FARMINGTON — Aging infrastructure and tightening environmental regulations could make it harder to keep the lights on in Farmington.
Information provided at an electric utility department budget presentation on Wednesday showed that the region's challenges run far deeper than power plant unit closures and increased regulation of coal-fired energy production.
Department director Mike Sims started off with some good news.
"This utility is up there with the best of them," he said.
The Farmington Electric Utility System, however, should be the best, Sims said.
Other utilities have to deal with extreme weather, tornadoes, ice storms and high winds, he said. They provide a similar level of service and reliability as Farmington, even with those added maintenance costs.
Old infrastructure is putting Farmington's ability to provide affordable and reliable power in jeopardy, Sims said.
Over the years, the city's utility has made a number of good investments in electric generation capacity, including shares at San Juan Generating Station, construction of Bluffview Power Plant, Animas Power Plant and hydroelectric generation at Navajo Dam, he said.
The time for renewed investment is fast approaching, Sims said.
Equipment at Animas Power Plant was installed about 60 years ago, and some at San Juan Generating Station was installed in the 1980s, he said.
"You can't operate forever," Sims said. "There comes a time when you can't just add generation, you have to replace some. That time is coming up."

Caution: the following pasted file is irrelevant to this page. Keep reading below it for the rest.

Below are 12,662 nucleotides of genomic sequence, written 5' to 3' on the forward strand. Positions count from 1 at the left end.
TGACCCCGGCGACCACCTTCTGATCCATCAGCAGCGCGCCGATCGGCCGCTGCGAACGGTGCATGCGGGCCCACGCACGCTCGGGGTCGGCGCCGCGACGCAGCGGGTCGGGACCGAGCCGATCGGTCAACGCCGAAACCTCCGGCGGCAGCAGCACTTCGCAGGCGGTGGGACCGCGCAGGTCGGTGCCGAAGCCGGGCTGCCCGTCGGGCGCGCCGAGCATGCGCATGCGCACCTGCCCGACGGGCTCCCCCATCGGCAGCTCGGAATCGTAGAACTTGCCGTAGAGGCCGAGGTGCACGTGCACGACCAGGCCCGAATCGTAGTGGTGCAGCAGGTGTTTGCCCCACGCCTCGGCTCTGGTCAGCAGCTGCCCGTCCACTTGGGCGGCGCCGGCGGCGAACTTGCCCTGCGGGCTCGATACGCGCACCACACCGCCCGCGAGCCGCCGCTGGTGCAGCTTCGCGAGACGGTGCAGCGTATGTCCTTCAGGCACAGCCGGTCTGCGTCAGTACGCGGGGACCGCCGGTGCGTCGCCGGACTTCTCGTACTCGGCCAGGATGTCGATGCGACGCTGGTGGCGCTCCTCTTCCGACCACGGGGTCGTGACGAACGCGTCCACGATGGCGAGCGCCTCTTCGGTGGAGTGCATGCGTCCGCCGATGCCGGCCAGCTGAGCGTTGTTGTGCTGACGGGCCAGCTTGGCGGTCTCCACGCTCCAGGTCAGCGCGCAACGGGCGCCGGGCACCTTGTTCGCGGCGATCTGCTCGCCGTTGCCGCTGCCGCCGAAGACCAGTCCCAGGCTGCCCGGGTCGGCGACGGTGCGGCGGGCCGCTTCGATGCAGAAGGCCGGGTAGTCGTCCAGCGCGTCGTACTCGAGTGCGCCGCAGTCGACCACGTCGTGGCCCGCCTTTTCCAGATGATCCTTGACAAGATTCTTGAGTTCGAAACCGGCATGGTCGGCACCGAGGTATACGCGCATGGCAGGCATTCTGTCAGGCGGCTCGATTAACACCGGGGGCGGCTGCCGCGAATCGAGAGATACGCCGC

Operation and fuel costs at the Animas Power Plant are about $70 per megawatt-hour, the most expensive out of the utility's six main electricity assets, according to Wednesday's presentation. A megawatt-hour is roughly the amount of electricity used by 330 homes in one hour.
In addition, the electric utility is operating with the same manpower as during the 1960s, Sims said.
About 10 years ago, utilities across the country began using engineering consultants for construction projects, Sims said. Using consultants speeds up project completion times.
The Farmington's electric utility still uses its engineers and construction staff to complete much of its projects, he said.
"We're behind the times in that respect," he said. "We can't keep up with (our) workload with the manpower we have. We can't expect to put Band-Aids on this utility and expect it to run forever."
The utility's aging infrastructure was a top concern for Mayor Tommy Roberts.
"Staff has spent some time restructuring," he said. "That change in the internal process will lead to the completion of projects (at a faster rate)."
Roberts asked whether investing in extra generation capacity and selling the excess electricity on the open market would be an option for the utility.
"Professionally, I think it's a very risky move to get into the wholesale market," Sims said.
Any additional generation built in the area would likely be a combined-cycle natural gas plant, he said.
Combined-cycle power plants use a system of heat engines working in tandem to drive electrical generators. The exhaust from one engine serves as a heat source for another engine, increasing efficiency.
"With (those) plants, they're built very close to where the (power demand) is," Sims said. "Just because the gas field is here doesn't necessarily mean the gas is that much cheaper."
The utility occasionally sells excess power during off-peak periods, he said.
Those sales do not generate much revenue for the utility.
"Even the power that we sell is at such a reduced cost that we're just breaking even on it," Sims said.
Greg Yee can be reached at email@example.com; 505-564-4606. Follow him on Twitter @GYeeDT.